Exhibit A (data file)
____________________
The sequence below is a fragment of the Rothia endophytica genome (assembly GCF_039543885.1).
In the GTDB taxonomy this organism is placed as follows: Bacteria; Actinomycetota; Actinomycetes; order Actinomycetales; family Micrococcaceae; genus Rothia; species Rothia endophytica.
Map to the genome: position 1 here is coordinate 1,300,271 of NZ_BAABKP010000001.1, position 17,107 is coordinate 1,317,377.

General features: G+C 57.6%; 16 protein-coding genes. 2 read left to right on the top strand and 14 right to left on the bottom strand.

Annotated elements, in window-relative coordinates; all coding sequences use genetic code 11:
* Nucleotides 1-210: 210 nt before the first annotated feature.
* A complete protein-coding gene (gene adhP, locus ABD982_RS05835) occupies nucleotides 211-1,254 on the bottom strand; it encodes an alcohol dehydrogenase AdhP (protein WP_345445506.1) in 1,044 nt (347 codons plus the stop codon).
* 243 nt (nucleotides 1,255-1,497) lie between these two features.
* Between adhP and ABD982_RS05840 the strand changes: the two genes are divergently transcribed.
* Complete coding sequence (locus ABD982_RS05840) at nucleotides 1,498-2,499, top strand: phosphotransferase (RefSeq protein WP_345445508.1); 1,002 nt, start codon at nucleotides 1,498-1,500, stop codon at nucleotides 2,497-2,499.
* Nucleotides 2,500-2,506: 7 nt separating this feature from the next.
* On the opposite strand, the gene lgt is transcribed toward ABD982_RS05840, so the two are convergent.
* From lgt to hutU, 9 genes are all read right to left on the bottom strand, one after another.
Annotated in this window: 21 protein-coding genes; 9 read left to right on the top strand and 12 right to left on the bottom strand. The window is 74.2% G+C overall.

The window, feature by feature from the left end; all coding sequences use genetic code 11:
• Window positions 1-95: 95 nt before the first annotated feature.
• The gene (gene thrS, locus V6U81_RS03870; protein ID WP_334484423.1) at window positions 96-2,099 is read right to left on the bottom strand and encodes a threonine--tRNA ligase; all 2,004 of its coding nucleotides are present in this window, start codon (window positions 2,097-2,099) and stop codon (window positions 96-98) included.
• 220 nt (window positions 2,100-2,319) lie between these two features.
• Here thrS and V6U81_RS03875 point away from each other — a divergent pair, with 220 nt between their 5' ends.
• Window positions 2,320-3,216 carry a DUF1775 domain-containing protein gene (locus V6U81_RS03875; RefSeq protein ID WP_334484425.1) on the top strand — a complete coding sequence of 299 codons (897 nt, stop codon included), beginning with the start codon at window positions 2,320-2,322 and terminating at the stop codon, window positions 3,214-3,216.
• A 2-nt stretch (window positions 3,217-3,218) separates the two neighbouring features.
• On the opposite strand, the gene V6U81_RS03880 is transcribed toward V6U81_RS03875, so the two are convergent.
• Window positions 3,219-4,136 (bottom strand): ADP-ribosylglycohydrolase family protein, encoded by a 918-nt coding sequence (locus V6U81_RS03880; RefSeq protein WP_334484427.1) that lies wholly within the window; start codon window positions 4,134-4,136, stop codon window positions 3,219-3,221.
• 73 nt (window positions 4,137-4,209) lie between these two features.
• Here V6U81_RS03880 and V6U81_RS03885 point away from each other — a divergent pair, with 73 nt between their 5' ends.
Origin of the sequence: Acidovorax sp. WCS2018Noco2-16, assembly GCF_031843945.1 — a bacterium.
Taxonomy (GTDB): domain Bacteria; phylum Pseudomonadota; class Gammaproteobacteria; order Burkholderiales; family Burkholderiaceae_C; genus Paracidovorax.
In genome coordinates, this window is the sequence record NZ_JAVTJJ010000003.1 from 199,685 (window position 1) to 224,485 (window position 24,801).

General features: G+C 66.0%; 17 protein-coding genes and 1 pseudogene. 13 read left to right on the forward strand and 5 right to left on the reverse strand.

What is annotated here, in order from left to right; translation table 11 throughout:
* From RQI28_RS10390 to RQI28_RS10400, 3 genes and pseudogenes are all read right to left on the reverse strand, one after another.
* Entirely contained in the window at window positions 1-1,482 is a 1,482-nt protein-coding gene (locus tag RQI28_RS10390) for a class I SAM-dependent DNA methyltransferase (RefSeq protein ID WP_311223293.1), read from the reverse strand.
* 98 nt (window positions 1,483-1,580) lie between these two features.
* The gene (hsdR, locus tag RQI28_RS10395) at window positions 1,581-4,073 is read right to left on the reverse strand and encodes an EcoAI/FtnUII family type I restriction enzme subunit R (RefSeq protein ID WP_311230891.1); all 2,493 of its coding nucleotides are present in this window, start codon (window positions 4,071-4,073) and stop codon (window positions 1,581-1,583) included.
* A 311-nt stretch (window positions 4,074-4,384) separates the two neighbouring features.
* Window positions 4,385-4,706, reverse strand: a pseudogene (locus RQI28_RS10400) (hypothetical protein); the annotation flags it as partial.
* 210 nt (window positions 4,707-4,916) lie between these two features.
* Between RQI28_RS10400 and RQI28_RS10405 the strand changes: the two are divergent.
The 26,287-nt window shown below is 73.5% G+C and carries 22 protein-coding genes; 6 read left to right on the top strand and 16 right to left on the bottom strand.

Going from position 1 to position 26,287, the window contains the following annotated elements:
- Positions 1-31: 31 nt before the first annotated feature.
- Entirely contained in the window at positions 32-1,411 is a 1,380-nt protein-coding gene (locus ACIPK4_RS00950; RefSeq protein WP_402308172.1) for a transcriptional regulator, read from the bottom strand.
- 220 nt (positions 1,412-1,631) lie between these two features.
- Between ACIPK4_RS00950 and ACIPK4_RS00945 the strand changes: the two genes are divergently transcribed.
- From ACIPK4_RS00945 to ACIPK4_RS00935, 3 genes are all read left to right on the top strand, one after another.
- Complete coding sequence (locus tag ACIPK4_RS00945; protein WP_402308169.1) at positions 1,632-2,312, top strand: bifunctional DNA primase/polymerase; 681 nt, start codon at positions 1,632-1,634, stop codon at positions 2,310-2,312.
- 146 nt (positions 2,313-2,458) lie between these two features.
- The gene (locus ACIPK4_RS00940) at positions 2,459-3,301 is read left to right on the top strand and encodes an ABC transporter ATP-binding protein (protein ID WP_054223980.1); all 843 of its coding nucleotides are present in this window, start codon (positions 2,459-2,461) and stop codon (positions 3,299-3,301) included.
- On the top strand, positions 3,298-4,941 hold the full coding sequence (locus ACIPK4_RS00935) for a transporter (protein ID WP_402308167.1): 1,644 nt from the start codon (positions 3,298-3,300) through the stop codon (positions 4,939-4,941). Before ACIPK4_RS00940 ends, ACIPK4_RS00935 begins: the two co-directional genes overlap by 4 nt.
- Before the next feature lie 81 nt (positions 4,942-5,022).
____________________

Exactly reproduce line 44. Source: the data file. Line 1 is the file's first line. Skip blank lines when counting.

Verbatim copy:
- Between ACIPK4_RS00950 and ACIPK4_RS00945 the strand changes: the two genes are divergently transcribed.